Study Betel Nut Before You Finalize Your Public Health or Harm Reduction Policy

December 10, 2021
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In the most recent 10 years especially, I’ve been noticing some activity in our field concerning advancement of public health measures (e.g. cigarettes) and harm reduction strategies (e.g. opioids).  Some of these efforts seem to include the notion that widespread harms would be reduced, and widespread health would be advanced, if use of drugs was:

  • Culturally accepted
  • Low cost
  • Widely available
  • Natural, not a tainted supply
  • Low or lower potency

Backing up a bit, I’ll say this.  I grew up in Southeast Asia and moved to the USA in the late 1970’s, just before my teenage years.  I experienced culture shock upon moving to the USA, and have many, many stories about it that remain quite clear to me.  Some of those stories pertain to drugs and drug use, but most of them pertain to the basics of everyday life.

In SE Asia, I saw the use of betel nut all the time.  After moving to the USA, I never saw betel nut or the use of betel nut, ever again.

Effects of the use of betel nut (as quoted below) include:  addiction, various cancers, neuronal injury, myocardial infarction, cardiac arrhythmia, hepatotoxicity, asthma, obesity, type II diabetes, hyperlipidemia, metabolic syndrome, hypothyroidism, prostate hyperplasia, infertility, suppression of T-cell activity, and harmful fetal effects if used during pregnancy.

In Southeast Asia, betel nut has traditionally been low-cost, culturally accepted, widely available, natural and not from a tainted supply, and of low potency.  And despite those factors, betel nut has long been a public health nightmare.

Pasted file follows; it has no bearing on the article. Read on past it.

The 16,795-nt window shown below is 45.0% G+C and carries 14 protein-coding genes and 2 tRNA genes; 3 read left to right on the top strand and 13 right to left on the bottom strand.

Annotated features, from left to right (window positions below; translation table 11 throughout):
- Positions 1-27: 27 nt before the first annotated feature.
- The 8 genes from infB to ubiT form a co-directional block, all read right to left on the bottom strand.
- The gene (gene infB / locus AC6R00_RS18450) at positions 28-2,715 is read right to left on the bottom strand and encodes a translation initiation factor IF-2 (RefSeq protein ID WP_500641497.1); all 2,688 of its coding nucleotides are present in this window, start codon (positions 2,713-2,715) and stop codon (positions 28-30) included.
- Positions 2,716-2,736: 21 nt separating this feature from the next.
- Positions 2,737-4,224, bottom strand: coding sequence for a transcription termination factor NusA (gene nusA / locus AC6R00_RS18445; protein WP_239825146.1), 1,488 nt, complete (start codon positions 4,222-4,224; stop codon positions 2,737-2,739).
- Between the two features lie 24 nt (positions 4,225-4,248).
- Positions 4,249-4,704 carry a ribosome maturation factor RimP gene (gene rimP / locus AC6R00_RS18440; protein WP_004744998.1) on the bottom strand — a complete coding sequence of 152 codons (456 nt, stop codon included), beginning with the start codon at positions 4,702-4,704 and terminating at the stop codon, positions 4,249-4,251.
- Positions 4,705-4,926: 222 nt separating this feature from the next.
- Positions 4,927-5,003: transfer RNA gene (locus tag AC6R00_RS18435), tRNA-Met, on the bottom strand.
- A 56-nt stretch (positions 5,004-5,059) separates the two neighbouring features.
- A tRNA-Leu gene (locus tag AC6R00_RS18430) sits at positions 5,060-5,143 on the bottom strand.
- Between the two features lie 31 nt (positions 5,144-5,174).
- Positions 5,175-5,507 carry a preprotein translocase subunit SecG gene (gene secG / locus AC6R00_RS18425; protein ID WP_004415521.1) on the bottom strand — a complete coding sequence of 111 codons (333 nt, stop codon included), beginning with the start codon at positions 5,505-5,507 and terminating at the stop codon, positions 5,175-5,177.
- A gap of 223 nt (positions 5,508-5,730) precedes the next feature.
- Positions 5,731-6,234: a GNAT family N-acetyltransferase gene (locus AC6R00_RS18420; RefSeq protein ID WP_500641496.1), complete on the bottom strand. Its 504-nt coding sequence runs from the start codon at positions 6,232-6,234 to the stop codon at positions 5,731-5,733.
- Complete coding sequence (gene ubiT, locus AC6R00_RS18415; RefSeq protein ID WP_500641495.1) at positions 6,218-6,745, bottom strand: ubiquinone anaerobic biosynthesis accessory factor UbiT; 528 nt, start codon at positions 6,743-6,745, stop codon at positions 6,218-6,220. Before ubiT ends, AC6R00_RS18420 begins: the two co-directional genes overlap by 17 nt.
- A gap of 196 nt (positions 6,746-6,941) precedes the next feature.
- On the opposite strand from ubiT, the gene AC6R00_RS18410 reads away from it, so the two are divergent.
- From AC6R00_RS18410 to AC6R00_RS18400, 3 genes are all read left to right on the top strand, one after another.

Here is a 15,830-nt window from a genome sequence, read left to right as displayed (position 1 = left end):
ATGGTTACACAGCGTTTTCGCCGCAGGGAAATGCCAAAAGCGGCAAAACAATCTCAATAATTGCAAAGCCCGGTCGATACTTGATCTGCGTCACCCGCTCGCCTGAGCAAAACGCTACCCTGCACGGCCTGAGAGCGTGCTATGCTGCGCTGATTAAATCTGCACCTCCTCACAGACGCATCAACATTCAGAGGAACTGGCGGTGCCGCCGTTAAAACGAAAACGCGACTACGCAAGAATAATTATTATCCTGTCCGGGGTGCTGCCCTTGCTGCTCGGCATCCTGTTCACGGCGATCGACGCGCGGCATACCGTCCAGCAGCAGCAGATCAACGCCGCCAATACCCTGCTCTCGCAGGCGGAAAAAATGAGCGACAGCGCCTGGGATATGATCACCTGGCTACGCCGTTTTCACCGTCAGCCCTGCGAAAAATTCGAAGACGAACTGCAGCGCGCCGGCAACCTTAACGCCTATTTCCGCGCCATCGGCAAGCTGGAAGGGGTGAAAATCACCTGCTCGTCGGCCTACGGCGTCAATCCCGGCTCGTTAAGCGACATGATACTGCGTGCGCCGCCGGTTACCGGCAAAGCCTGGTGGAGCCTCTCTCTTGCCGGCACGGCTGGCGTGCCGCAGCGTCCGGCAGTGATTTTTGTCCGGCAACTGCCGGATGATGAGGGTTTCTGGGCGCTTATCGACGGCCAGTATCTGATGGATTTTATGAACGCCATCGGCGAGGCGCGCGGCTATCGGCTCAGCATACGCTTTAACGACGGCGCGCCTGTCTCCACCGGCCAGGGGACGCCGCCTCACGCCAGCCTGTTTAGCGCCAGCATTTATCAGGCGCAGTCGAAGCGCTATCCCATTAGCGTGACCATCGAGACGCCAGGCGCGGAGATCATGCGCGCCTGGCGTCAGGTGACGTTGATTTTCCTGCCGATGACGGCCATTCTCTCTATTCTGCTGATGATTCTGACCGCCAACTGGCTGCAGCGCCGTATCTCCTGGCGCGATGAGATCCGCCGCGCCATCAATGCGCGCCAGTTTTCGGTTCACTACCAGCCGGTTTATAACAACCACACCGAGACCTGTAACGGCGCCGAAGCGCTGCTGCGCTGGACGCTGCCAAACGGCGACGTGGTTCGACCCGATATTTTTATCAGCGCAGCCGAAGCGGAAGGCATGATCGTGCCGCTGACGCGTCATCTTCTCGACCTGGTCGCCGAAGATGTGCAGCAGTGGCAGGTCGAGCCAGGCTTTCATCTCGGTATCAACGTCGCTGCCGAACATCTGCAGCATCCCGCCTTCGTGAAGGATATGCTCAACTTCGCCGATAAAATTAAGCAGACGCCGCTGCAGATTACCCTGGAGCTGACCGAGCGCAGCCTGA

I often think of betel nut while I listen to arguments in favor of heroin that could be:

  • low-cost
  • widely available
  • pharmaceutically pure
  • culturally accepted, and
  • not tainted with high potency but pure opioid additives like fentanyl.

I encourage the reader to read on through some recent findings below, and a question at the end.

Some Recent Findings

Garg, A., Chaturvedi, P. & Gupta, P. C.  (2014).  A Review of the Systemic Adverse Effects of Areca Nut or Betel Nut.  Indian Journal of Medical and Paediatric Oncology.  35(1):3-9.

Areca nut is widely consumed by all ages groups in many parts of the world, especially south-east Asia.

There is substantial evidence for carcinogenicity of areca nut in cancers of the mouth and esophagus. Areca nut affects almost all organs of the human body, including the brain, heart, lungs, gastrointestinal tract and reproductive organs. It causes or aggravates pre-existing conditions such as neuronal injury, myocardial infarction, cardiac arrhythmias, hepatotoxicity, asthma, central obesity, type II diabetes, hyperlipidemia, metabolic syndrome, etc. Areca nut affects the endocrine system, leading to hypothyroidism, prostate hyperplasia and infertility. It affects the immune system leading to suppression of T-cell activity and decreased release of cytokines. It has harmful effects on the fetus when used during pregnancy.

Little, M. A. & Papke, R. L.  (2015).  Betel, the Orphan Addiction. Journal of Addiction Research and Therapy.  6:e130.  doi: 10.4172/2155-6105.1000e130.